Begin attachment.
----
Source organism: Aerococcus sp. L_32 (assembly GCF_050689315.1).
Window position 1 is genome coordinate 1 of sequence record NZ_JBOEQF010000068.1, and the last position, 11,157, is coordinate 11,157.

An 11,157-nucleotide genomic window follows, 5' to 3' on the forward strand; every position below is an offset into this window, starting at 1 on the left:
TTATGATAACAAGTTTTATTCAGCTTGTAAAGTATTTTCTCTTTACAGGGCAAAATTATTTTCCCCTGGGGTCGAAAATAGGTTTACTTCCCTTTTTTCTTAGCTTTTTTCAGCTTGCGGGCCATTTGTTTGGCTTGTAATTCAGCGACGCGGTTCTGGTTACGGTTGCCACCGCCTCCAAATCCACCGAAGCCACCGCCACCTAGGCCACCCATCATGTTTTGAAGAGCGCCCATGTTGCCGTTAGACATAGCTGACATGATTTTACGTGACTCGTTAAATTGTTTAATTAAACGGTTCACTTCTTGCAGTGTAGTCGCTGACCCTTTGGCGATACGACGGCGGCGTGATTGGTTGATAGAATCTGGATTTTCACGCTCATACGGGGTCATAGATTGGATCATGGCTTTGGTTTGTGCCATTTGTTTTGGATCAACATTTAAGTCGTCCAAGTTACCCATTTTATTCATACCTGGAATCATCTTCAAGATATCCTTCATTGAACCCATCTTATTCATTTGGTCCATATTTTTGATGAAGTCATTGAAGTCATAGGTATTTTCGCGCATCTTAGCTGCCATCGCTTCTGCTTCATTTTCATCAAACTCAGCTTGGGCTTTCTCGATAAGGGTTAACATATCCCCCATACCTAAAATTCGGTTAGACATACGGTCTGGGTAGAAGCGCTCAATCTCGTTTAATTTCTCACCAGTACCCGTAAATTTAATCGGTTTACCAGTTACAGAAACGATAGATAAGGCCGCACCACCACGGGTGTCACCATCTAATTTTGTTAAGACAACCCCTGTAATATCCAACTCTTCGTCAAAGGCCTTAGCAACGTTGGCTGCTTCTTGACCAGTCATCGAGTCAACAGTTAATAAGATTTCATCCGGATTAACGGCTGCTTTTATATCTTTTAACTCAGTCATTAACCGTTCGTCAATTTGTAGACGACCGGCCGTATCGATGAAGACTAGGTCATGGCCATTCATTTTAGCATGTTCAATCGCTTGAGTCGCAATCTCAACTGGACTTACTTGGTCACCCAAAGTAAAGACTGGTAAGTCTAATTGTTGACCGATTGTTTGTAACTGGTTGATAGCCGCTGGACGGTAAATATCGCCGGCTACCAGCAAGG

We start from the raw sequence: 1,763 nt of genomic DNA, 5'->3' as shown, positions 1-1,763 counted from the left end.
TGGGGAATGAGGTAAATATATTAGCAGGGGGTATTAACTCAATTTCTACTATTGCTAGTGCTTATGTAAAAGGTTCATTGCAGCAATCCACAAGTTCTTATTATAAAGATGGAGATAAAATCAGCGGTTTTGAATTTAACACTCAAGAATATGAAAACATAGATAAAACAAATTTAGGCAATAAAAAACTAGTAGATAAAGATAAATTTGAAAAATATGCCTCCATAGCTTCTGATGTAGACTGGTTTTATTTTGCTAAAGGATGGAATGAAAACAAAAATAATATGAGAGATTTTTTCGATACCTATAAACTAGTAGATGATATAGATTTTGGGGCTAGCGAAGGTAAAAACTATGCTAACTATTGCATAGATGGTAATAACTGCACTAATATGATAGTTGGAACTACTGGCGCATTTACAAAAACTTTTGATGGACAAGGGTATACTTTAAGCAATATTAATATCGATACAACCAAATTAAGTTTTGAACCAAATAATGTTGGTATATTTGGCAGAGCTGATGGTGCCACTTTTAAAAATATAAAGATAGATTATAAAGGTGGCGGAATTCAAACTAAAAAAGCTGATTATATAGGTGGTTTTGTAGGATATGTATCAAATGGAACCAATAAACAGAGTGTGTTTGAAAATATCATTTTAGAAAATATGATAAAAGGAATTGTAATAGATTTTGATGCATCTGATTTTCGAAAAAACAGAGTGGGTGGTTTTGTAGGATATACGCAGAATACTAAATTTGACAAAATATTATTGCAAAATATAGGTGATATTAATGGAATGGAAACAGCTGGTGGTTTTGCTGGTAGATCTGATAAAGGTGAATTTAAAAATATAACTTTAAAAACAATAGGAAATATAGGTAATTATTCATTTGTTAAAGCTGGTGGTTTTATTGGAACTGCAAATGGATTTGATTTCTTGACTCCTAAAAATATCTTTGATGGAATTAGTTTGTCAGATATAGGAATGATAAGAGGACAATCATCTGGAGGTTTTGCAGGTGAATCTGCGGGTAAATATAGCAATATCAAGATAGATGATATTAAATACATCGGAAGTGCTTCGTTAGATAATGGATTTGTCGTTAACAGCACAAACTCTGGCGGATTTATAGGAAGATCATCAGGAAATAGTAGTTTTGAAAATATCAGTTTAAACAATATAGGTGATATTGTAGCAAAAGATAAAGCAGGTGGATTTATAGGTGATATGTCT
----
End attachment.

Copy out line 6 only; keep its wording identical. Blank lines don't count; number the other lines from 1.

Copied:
TGGGGAATGAGGTAAATATATTAGCAGGGGGTATTAACTCAATTTCTACTATTGCTAGTGCTTATGTAAAAGGTTCATTGCAGCAATCCACAAGTTCTTATTATAAAGATGGAGATAAAATCAGCGGTTTTGAATTTAACACTCAAGAATATGAAAACATAGATAAAACAAATTTAGGCAATAAAAAACTAGTAGATAAAGATAAATTTGAAAAATATGCCTCCATAGCTTCTGATGTAGACTGGTTTTATTTTGCTAAAGGATGGAATGAAAACAAAAATAATATGAGAGATTTTTTCGATACCTATAAACTAGTAGATGATATAGATTTTGGGGCTAGCGAAGGTAAAAACTATGCTAACTATTGCATAGATGGTAATAACTGCACTAATATGATAGTTGGAACTACTGGCGCATTTACAAAAACTTTTGATGGACAAGGGTATACTTTAAGCAATATTAATATCGATACAACCAAATTAAGTTTTGAACCAAATAATGTTGGTATATTTGGCAGAGCTGATGGTGCCACTTTTAAAAATATAAAGATAGATTATAAAGGTGGCGGAATTCAAACTAAAAAAGCTGATTATATAGGTGGTTTTGTAGGATATGTATCAAATGGAACCAATAAACAGAGTGTGTTTGAAAATATCATTTTAGAAAATATGATAAAAGGAATTGTAATAGATTTTGATGCATCTGATTTTCGAAAAAACAGAGTGGGTGGTTTTGTAGGATATACGCAGAATACTAAATTTGACAAAATATTATTGCAAAATATAGGTGATATTAATGGAATGGAAACAGCTGGTGGTTTTGCTGGTAGATCTGATAAAGGTGAATTTAAAAATATAACTTTAAAAACAATAGGAAATATAGGTAATTATTCATTTGTTAAAGCTGGTGGTTTTATTGGAACTGCAAATGGATTTGATTTCTTGACTCCTAAAAATATCTTTGATGGAATTAGTTTGTCAGATATAGGAATGATAAGAGGACAATCATCTGGAGGTTTTGCAGGTGAATCTGCGGGTAAATATAGCAATATCAAGATAGATGATATTAAATACATCGGAAGTGCTTCGTTAGATAATGGATTTGTCGTTAACAGCACAAACTCTGGCGGATTTATAGGAAGATCATCAGGAAATAGTAGTTTTGAAAATATCAGTTTAAACAATATAGGTGATATTGTAGCAAAAGATAAAGCAGGTGGATTTATAGGTGATATGTCT